When I was 20 weeks pregnant, an ultrasound was scheduled for me as part of my prenatal care. My husband and three boys accompanied me as I thought this would be an excellent teaching opportunity for my children to see life within my womb. All five of us filled the small, dark room as the technician prepared the equipment to start the ultrasound. My children’s faces were alive with smiles and excitement to find out if the baby was a boy or a girl. The technician began to move the wand over my pregnant belly and as soon as I saw the baby, my eyes welled up with tears and I smiled with joy.
Almost immediately the technician was able to see the gender. He asked me to confirm whether we wanted to know the gender of the child and we all exclaimed, “Yes!” with overflowing anticipation. We stared at the screen and it was VERY OBVIOUS that we had been blessed with another boy. Our children seemed a little surprised at first, for they had hoped for a sister, but soon started laughing and giggling, exclaiming, “Mom is going to have 4 boys and we even have a boy dog!” The technician continued to observe the baby; he measured and checked off all that is required in a pre-natal ultrasound. When he observed the area of the heart, he seemed to spend what seemed like several minutes looking at the heart and I could sense that he saw something that was maybe of concern. The ultrasound doctor arrived to discuss the results and by now my husband had left the room with our boys. As the doctor began to talk about the ultrasound, she asked if I had elected to do any pre-natal testing for Down Syndrome, Cystic Fibrosis or any other chromosomal abnormalities.
I answered no and she began to tell me that during an ultrasound, the doctors are looking for many genetic anomalies suggesting Down Syndrome and such. My heart began to race as I knew what she was getting at. She finally told me what was discovered on the ultrasound: an echogenic focus in the left ventricle of the heart. An echogenic focus is a “bright spot” on the heart seen on the ultrasound. It is not a heart defect, it does not change the function of the heart and it does not cause heart disease. Usually the bright spot is a small calcium deposit that disappears by time the baby is born or shortly after birth. This indicator is found in a very small percentage of babies with Down Syndrome and it only slightly increases the percentage of having a baby born with Trisomy 21. An amniocentesis, blood tests and genetic counseling were offered to completely rule out any genetic disease.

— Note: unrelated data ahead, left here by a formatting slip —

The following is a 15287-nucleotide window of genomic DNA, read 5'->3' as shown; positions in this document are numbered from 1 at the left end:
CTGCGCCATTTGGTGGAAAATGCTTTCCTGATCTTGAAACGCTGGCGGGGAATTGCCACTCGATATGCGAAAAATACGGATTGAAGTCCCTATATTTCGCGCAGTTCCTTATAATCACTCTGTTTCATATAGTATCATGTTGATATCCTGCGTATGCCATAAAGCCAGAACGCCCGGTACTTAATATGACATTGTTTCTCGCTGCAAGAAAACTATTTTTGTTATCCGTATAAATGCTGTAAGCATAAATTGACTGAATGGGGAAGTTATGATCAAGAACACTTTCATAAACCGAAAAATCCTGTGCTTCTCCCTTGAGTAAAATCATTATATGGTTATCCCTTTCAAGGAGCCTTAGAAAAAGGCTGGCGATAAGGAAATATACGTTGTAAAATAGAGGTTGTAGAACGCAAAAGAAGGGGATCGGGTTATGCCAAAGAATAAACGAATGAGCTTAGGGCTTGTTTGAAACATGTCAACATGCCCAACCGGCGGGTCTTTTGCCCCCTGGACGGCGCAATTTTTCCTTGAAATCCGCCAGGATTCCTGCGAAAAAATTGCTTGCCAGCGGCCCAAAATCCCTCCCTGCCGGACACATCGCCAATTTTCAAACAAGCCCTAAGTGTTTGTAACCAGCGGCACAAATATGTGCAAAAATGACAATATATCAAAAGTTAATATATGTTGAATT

Despite the reassurance I received from the doctor I still felt somewhat troubled with all of this new information and asked that someone please get my husband. With both of us present, once again the doctor explained the results; all while I was fighting back tears and quietly praying. Many thoughts rattled through my head and I experienced a myriad of emotion. First and foremost I have always believed that all children are a gift from God. I do not believe that God makes “mistakes.” But at that moment, I was experiencing fear: fear of the unknown. What would it be like to have a Down Syndrome baby? Could we handle it? As we left the office I tried to smile with my kids and not let them see the tears.
Driving home, I asked my husband to stop at the church so I could go visit with Jesus. I got on my knees and thanked Him for our unborn baby boy and placed all of my fears into my Father’s hands. There are many uncertainties in life, but I know what to do when life presents them.
After talking through and praying about the situation, my husband and I declined all further testing and surrendered the outcome to God. Respecting our pro-life views, my OBGYN concurred that any further testing was unnecessary especially since the increased risk was small.
In the days that followed I continued to pray and ponder over the situation. During my rosary one day, our Lady came to mind and the emotion she must of felt in her days living with Jesus. We know that Mary suffered so much anguish and pain as she watched her Son suffer and die. Then the question arose in my mind: Did our Lady experience fear? I prayed about it. I thought, she had to have felt fear, even if momentarily, for she was human here on earth. Or was it that in her perfection, she was not able to experience fear? Finally, I decided to ask a priest this question. He said that yes, humanly speaking, Mary did feel fear. Fear is a natural human emotion and Mary was human. He said that this is evident in the gospel of Luke when Mary is described as “greatly troubled” at the Annunciation. The angel Gabriel consoled her by saying, “Do not be afraid.” Father concluded that Mary’s emotions were never irrational or beyond reason and that her faith always superseded fear.
These realities, these examples of trust, strengthen me on my journey. Knowing that Mary experienced these kinds of emotions comforts me in the uncertainty.
As mothers, we worry for our children: from the unborn to adults and beyond. Yes, I’ve been assured that the findings are not of concern. But this is a life — a human life that has been entrusted to me, a mother. This child spends nine months in my womb, and many years in my home. How can I not worry or experience fear at any time raising any child given to me? I am very human– God reminds me of this constantly. So I have my faith — my beautiful Catholic faith. I have many “tools” available to me as a Catholic: the rosary, Scripture, the Mass, confession. All of these are meant to support me on my journey towards God — to help me live in calm despite the storms, the uncertainties of life. How blessed I am, how blessed are all of us, to have been given such a powerful faith as Catholics.
[Editor’s note: James Francis is expected to arrive at Thanksgiving.]